I don't want to imply that all conformity is by definition bad. Suppose you walked into a bank and the teller dressed and spoke like Pauly Shore. You'd get out of there and you'd take your money with you. If you were boarding an airplane and you heard the words, "This is your pilot, Gallagher, speaking. We'll be flying at whatever altitude doesn't kill my buzz." You'd turn on your heel. There are times and places where conformity is essential.

Habit and conformity also allow you to think about other things. What if you got up every day and before you got dressed you had to give equal consideration to everything in your closet? A brand new decision every day. Suppose that every day you had to sort out the advantages and disadvantages of all available ways of getting to work? Your brain would melt down. Habit and conformity are efficient ways of handling life's daily logistics. If everybody at school is wearing the same uniform, there's that much less to distract the kids from their studies. Combat is the most chaotic human pursuit and thus requires the most conformity from its participants in order to minimize unpredictable events.

We like habit and conformity. It comforts us. We seek it, build it, arrange it. We unconsciously cooperate in maintaining it. Groups of humans do this the same way that groups of fish school and groups of birds flock and with similar survival advantages. Associate a bunch of people into a social wad, and they find subtle ways to be like each other and to stay like each other. Take a bunch of individual freshmen, pledge them all to the same fraternity and bingo, they adopt ways, habits and manners as a means of distinguishing "us" from "them." It's a natural impulse.

People know we have this natural impulse and they use it to control us, to cheat us, to distract us and to fool us.

Style setters change the fashions every three months. Don't dare wear bellbottoms. If you want to conform, and you do, it's going to cost you. Get out your wallet. To me a Members Only jacket is not only a badge of honor, but it's a way to smoke out the sleepwalkers. "Ooh, nice jacket," quoth the zombie.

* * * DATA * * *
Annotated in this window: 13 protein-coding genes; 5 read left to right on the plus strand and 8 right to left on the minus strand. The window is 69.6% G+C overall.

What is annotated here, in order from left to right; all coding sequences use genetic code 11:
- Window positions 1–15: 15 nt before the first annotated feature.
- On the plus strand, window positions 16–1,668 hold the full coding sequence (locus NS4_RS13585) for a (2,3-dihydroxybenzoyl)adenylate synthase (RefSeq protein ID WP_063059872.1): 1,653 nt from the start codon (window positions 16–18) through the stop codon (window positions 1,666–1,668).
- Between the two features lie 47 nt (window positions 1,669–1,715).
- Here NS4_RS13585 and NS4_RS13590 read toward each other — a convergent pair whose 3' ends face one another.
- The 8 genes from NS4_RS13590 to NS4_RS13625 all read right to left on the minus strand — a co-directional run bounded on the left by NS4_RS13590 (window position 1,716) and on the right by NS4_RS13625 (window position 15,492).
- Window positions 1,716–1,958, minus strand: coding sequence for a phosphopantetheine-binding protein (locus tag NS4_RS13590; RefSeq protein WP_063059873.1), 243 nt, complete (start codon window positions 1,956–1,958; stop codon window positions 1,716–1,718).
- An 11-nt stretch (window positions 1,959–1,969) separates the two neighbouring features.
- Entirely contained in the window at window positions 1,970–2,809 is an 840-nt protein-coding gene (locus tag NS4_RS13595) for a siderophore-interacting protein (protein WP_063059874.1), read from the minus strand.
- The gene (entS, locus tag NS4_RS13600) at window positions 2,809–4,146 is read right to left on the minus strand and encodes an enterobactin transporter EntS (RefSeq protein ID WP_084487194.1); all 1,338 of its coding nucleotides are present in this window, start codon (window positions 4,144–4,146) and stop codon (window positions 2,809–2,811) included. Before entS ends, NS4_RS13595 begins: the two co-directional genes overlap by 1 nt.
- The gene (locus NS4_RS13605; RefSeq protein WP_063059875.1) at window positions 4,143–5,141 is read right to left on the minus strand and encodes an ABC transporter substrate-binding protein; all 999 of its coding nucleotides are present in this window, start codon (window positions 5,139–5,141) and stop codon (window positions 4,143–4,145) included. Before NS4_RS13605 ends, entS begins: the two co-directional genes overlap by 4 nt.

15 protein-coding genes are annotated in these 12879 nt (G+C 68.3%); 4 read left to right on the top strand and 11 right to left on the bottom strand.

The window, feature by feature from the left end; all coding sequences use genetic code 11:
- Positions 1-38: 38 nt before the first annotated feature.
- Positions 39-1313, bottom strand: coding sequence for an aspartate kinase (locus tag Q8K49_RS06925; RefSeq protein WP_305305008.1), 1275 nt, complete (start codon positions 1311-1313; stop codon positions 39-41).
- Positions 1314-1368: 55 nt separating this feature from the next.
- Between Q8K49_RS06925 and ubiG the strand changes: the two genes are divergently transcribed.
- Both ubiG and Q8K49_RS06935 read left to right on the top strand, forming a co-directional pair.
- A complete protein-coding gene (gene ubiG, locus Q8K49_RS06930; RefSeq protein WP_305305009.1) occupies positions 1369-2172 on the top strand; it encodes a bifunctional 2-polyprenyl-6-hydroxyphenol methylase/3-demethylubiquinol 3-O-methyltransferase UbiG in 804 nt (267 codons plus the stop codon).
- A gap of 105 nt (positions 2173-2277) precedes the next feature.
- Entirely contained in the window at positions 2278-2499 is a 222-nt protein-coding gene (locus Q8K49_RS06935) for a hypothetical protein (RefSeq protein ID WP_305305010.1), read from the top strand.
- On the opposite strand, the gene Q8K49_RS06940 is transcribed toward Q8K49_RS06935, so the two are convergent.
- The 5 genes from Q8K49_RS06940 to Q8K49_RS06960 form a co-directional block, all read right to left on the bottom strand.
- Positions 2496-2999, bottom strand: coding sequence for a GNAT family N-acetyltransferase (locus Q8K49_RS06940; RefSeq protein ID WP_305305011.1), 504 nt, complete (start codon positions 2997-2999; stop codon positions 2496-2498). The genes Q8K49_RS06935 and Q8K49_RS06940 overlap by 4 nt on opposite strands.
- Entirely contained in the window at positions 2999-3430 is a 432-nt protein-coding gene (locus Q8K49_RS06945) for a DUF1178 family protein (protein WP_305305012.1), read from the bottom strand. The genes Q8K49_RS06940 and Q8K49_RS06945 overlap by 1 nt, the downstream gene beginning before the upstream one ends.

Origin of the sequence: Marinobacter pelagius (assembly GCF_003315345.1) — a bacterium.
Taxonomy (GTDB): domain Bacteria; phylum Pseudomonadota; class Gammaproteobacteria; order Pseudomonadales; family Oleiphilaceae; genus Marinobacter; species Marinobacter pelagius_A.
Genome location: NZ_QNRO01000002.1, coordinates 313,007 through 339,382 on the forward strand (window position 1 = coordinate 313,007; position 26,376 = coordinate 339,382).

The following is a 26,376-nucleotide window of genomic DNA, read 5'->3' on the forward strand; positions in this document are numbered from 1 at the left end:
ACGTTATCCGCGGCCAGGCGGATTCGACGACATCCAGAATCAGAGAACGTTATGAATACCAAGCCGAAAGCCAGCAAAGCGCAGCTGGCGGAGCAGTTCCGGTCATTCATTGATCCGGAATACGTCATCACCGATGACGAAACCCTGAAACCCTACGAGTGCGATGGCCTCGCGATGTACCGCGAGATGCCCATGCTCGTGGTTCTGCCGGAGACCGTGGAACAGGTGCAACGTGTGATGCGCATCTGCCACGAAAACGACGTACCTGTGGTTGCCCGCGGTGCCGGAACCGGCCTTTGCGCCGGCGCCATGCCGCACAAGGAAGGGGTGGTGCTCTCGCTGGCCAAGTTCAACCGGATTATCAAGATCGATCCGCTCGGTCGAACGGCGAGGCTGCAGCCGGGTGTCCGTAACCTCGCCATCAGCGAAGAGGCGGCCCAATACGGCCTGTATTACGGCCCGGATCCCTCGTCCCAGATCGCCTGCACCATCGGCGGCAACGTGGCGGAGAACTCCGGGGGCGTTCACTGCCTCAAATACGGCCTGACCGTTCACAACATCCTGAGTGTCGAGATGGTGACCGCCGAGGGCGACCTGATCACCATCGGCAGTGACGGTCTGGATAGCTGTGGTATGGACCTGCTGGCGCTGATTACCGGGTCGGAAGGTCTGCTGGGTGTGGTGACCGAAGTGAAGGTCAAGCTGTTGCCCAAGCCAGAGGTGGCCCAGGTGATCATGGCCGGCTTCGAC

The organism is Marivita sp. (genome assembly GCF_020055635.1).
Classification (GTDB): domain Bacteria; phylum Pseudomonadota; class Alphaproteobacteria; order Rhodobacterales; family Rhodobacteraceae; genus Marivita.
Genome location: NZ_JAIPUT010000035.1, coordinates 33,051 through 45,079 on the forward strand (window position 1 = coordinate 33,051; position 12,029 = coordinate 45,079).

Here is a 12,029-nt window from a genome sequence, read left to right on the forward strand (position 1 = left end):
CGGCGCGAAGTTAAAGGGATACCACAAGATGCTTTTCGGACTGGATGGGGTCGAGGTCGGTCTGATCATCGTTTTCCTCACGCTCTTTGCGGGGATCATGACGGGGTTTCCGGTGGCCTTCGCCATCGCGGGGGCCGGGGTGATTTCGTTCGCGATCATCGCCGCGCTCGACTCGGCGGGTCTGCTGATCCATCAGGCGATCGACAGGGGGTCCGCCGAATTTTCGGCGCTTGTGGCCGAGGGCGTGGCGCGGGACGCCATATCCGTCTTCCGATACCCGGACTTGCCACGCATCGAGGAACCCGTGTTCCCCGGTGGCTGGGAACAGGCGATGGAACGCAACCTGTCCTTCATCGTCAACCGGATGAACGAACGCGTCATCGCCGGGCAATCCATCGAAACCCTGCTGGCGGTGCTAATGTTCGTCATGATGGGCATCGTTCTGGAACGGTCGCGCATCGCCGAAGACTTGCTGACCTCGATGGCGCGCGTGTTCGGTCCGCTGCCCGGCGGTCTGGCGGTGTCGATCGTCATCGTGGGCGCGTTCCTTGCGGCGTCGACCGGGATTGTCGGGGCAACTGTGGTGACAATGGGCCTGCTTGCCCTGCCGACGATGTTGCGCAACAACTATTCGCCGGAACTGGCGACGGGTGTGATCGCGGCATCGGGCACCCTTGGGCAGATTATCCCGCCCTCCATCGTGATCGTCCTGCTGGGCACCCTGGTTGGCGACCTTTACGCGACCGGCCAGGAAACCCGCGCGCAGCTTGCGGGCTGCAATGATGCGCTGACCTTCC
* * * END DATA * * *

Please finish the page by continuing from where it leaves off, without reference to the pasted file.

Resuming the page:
People want to be on the winning side, regardless of the cost to them personally. They want to vote for the winning candidate. "Ralph Nader doesn't stand a chance. You're throwing your vote away." So people vote for the guy that they think is ahead in the polls and in their minds they connect with the more powerful group. A high number in a newspaper poll will attract voters, thus fulfilling its own prophecy because people want to throw in their lot with what they think is a large powerful group even though they gain nothing personally from having cast the vote that way. And so they vote not for the guy they think is smartest or most ethical, but for the tap-dancing chimp that the TV tells them is ahead.

The urge to conformity helps us but makes us vulnerable as lemmings. A perfect example is the high-tech bubble of the 1990's. People threw their life savings into relatively worthless stocks for no other reason than that's where everybody else was flushing their money.

Authority is another adaptation from our primitive tribal past that people use to monkey with our brains and cause us harm.

Authority is a social mechanism that can coordinate a group of people to accomplish things they can not do alone. Authority is absolutely necessary whether you're building a pyramid, running a corporation, or overthrowing a junta. Authority can be good. It relieves us of making lots of difficult decisions. It can rally us for mutual protection in times of stress or threat. It allows us to have amazing things like cell phones, interstate highways and internet pornography. Much like the natural impulse to conform there is also a natural impulse to create authority structures.

There is something very comforting in a situation where there is no doubt who the boss is. In my vast experience with large numbers of bosses, it's the screaming, yelling, whipcracking boss that feels his authority is threatened. He gives out all kinds of arbitrary timewasting work for no better reason than to reassert his authority over his personnel. He runs you around just to show he can run you around. The boss at the top of a secure authority structure never wastes anybody's time. He's never screaming or yelling. His employees aren't putting in overtime. Nothing has to be redone or undone. He's thinking about the job and not about the personnel. He's allocating his resources, not twisting rebellious employees into submission.